Puente v. Iowa City Civil Service Commission

Will be submitted to the Court April 11 without oral argument.

Question: Was an appeal from a Civil Service Commission decision filed under the wrong chapter of the Iowa Code?

Emilio Puente seeks further review of a Sept. 13, 2023, Iowa Court of Appeals ruling affirming the Johnson County District Court’s dismissal of his petition for judicial review under the Administrative Procedure Act (Iowa Code Chapter 17A) of the Iowa City Civil Service Commission’s adverse decision. The Court of Appeals agreed with the District Court’s holding that Chapter 17A is not applicable in Puente’s case and that he failed to properly file his appeal under Chapter 400 governing civil service.

 

Planned Parenthood of the Heartland, et al., v. Kim Reynolds ex rel. State of Iowa and Iowa Board of Medicine

Scheduled for oral argument April 11, 1:30 p.m.

Question: What standard should the Iowa Supreme Court apply to determine the constitutionality of a state statute banning abortion after fetal cardiac activity has been detected?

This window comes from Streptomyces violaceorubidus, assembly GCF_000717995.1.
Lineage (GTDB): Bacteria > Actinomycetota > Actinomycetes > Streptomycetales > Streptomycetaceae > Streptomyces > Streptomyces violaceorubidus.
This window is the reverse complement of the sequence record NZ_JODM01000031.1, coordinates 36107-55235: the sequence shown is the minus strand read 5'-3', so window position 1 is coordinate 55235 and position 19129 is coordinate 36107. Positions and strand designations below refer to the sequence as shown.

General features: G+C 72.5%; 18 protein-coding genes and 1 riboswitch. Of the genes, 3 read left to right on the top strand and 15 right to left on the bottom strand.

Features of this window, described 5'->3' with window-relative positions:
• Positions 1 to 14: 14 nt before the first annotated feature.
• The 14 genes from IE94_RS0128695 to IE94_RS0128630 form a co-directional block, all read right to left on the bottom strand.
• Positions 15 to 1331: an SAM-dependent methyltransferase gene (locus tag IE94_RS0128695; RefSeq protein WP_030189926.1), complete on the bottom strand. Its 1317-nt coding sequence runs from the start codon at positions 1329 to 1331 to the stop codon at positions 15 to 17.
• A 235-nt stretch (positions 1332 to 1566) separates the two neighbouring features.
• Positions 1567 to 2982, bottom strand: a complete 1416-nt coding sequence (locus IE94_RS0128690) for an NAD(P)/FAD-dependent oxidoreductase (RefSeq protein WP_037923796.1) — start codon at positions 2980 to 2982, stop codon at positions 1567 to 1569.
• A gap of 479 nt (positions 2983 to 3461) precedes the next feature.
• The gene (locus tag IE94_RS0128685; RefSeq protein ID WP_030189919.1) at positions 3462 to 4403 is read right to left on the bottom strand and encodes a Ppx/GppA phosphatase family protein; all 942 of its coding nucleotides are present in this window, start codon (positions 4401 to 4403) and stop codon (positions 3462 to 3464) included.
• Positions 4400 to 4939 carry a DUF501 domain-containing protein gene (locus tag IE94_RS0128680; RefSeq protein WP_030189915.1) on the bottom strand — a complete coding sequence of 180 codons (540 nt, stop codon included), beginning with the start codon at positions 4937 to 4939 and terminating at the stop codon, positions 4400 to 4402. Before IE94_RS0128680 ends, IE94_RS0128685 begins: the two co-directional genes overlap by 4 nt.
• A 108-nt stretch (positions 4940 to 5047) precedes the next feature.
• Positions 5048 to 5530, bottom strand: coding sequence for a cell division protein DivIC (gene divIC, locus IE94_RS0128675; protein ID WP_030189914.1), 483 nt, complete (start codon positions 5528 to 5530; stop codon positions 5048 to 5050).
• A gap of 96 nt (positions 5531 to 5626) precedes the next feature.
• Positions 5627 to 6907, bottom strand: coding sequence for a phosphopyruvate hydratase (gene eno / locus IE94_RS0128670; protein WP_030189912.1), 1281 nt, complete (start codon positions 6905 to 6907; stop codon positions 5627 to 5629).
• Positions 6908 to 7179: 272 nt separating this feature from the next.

The State appeals a Polk County District Court ruling granting plaintiff-appellants’ motion for a temporary injunction barring the State from enforcing its statute that prohibits doctors from performing abortions after fetal cardiac activity has been detected. The district court concluded the petitioners are likely to succeed under the undue-burden test established by the U.S. Supreme Court in Planned Parenthood of Southeastern Pa. v. Casey (1992). The State argues in this appeal the district court was not bound to apply that test and should have applied a less-stringent rational basis test. The State urges the Court to find the abortion statute passes the rational-basis test, reverse the district court’s injunction order, and render judgment for the State.